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My Second Published Book: Perils of Drugs in West Africa

Book Description When a 2007 United Nations report cited West Africa as the new front for cocaine trafficking by South American Drug Barons, media reports have linked several governments to the trade. Some analysts linked political instability in a few West African countries to the cocaine trade as root causes. ... read more

Binneh Minteh

SenegalSenegal

A First for Marame and Me

  It is rare in life that we genuinely witness a first—your first friend to get married, your nephew’s first steps, your friend’s first time seeing snow—which is likely what makes all firsts so special. Today, while working from home, I was lucky enough to observe one.   Initially everything ... read more

Amy Rizzotto

SenegalSenegal

Running Your Mouth

Sometimes I get frustrated with how measured American politicians are when they step in front of a podium to drop their rhetoric. 'Where is the authenticity? Say what you mean!' My discontent with the systemic oratory restraint of our representatives has recently been quelled by the flip side of the ... read more

Amy Rizzotto

SenegalSenegal

An Unassuming Paradise

Ah, the power of positive thinking. I truly believe you can find paradise anywhere. It could be a beautiful beach resort in the Dominican Republic, your mom's garden in the spring, or a cement roof top deck in the middle of dusty, dirty Dakar. I know that there are parts ... read more

Amy Rizzotto

SenegalSenegal

Mba da: A week on the Mauritanian boarder

From the window of the sept-place, I watched green baobabs scatter and disappear into the dust. I felt the assumptions about what I expected to do and see rattling around in my brain as we careened past everything I was familiar with in Senegal. During that long ride north, I began to understand that my stay in ... read more

Darcy Milburn

SenegalSenegal

Quotidien: Media and Democracy in Senegal

  Flicking the fish bone form my fingers, I looked up to the television screen where the reporter was looking, rather nervously, into the camera and into the salons of Senegalese across the country. It was clear that this was no ordinary newscast- the reporter was agitated, a sheen of ... read more

Darcy Milburn

SenegalSenegal

Sisters in Faith: Reflection on Inter-Religious Dialogue in Senegal

 “Although Senegal is 95% Muslim, Senegalese Muslims and the Catholic minority coexist peacefully.” Before visiting Senegal, I had read this statement many times without believing it. It was a piece of information that I had acquired and repeated to Catholic relatives to assuage fears about my visit; and I did ... read more

Darcy Milburn

SenegalSenegal

Hip-Shaking Required: Dance Programs Abroad

  If my study abroad program had required me to dance for academic credit, I never would have graduated. My "dancing" is more aptly described as “lurching.” But, for those of you who are not rhythm-impaired, there are some exciting new study abroad programs that will satisfy your yen for ... read more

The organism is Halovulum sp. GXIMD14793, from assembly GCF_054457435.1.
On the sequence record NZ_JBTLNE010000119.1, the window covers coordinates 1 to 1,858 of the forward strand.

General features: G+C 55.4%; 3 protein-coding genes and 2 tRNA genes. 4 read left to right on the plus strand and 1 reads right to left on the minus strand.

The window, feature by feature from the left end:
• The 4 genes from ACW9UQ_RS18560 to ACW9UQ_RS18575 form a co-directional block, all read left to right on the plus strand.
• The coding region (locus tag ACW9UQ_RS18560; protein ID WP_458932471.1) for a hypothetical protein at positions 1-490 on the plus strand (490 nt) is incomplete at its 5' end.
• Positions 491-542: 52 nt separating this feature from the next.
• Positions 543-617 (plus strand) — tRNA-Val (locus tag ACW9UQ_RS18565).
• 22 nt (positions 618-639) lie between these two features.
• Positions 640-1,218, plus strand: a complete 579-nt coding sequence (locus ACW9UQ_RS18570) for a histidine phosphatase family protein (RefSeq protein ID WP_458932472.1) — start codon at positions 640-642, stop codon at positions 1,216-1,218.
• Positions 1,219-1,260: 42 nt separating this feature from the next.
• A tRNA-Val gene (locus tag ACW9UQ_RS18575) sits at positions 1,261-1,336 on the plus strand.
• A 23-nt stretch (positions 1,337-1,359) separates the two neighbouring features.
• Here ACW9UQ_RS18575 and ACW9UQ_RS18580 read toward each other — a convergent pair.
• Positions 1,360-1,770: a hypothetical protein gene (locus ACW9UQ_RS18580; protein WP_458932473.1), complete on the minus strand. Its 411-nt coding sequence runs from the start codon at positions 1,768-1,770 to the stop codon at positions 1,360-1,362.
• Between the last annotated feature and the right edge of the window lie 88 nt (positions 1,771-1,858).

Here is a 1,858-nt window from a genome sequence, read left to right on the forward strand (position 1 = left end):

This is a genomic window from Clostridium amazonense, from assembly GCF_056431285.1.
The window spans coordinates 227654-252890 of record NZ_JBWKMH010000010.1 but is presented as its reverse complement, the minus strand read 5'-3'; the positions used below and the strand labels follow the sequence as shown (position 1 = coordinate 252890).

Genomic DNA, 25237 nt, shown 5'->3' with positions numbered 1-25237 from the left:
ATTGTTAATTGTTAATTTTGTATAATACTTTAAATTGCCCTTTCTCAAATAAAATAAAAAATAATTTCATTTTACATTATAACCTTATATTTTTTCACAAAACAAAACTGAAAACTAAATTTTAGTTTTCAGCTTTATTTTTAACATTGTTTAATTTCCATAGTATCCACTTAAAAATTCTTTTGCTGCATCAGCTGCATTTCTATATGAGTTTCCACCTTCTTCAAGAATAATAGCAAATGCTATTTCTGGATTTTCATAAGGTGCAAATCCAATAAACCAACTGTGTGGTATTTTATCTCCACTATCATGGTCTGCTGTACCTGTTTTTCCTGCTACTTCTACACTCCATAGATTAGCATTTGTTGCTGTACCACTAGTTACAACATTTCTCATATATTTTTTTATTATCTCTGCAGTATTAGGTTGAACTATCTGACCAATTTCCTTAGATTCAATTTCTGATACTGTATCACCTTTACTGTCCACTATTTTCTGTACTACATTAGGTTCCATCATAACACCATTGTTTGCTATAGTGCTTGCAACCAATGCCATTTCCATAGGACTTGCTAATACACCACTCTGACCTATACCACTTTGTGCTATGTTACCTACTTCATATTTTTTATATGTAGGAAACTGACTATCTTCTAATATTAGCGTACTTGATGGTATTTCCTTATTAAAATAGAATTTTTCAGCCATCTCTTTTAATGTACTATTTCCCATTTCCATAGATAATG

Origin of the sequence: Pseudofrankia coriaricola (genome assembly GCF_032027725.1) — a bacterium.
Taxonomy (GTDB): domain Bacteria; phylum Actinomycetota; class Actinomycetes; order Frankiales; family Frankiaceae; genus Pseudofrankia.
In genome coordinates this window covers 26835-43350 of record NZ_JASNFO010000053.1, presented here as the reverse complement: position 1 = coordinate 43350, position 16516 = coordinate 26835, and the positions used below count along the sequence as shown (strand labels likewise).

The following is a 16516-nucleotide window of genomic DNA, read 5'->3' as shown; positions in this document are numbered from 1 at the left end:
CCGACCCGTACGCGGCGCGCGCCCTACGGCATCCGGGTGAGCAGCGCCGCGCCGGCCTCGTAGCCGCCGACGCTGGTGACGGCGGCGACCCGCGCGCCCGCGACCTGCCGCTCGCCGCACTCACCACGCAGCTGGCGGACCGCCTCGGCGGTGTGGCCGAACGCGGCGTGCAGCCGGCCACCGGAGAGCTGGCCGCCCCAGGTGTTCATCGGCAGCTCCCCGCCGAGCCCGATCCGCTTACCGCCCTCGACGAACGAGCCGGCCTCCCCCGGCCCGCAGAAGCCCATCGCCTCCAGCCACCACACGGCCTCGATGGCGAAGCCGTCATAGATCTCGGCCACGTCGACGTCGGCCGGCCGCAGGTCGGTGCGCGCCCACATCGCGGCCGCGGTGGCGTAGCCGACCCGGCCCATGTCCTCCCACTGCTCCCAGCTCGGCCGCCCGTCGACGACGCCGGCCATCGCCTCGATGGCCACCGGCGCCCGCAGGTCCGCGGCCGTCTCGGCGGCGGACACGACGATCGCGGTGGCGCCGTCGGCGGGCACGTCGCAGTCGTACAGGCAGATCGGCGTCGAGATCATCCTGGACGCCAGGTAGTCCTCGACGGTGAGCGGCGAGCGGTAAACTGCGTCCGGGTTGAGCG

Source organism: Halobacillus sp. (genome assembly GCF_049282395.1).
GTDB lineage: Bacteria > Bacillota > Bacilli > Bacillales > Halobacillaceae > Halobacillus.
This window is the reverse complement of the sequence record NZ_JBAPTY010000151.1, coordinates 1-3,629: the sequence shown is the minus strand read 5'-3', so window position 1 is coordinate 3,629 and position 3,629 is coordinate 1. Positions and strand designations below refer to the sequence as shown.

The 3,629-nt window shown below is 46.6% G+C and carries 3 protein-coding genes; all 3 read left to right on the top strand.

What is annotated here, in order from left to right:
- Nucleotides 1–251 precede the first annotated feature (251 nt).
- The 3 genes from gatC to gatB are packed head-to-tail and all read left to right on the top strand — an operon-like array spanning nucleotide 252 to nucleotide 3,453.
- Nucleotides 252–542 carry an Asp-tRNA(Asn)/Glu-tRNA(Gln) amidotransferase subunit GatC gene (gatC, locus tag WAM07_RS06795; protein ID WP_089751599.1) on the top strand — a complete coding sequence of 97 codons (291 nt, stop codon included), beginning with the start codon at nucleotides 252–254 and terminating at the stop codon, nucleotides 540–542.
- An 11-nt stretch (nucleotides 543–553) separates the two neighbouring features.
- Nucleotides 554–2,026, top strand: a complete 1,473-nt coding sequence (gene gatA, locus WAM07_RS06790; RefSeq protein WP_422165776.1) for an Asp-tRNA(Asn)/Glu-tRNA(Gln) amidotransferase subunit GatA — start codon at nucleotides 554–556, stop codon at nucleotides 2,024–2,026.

Glimpse Staff

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Getting Around

Be bargain savvy

Amy Rizzotto

01 Feb 2010

Senegal

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Amy Rizzotto

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If you are planning to travel to a West African country, be ready to strap on your bargaining boots. Whether you want a banana or a piece of African art, chances are you are going to have to negotiate the price. Here are three bargaining rules to live by: (1) Feign disinterest and never show how bad you want it. I don't care if you found the perfect painting for your sister's wedding gift, showing your desire instantaneously gives them the upper hand. (2) In general, pay 1/3 of the original price they quote you. (3) If you really want it, get it. Don't walk away out of pride if it is something you will regret not having purchased. Trust me, I speak from experience. Follow these rules and you will be bargain savvy in no time.

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Must Do

An oasis of calm in Dakar: the Mamelles Lighthouse

Christopher Duffy

03 Jul 2009

Senegal

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Christopher Duffy

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Dakar is filled with honking taxis, screeching tires, beating drums and the shouts of vendors. Needless to say, every once in awhile, you might want a bit of peace and quiet. By far, the best spot to relax in Dakar is the Mamelles Lighthouse (Phare des Mamelles). As you climb the winding road to the lighthouse, you'll feel Dakar's hectic pace dropping away. At the top, there's a 360 degree panoramic view of the city. To one side, the ocean. To the other, Dakar's plush Almadies suburb. Behind you is downtown. Take a deep breath, close your eyes, enjoy the moment.

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Religion

Long skirts are required in Touba!

Mary Slosson

05 Nov 2009

Senegal

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Mary Slosson

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Any woman visiting the traditional and very religious city of Touba should note that pants are not allowed. Women must wear ankle-length skirts, and are encouraged to dress conservatively. The city is independently administered by religious authorities, much like an African version of Mecca. No alcohol, weapons, cigarettes, loud music, or immodesty allowed! My research partner and I discovered this rule by accident after arriving in pants. We were (briefly) detained by religious authorities and had to pay for a man to go to the main market and buy us long skirts. They're nice about it, but it's best to have as little interaction with the "poste de controle" as possible!

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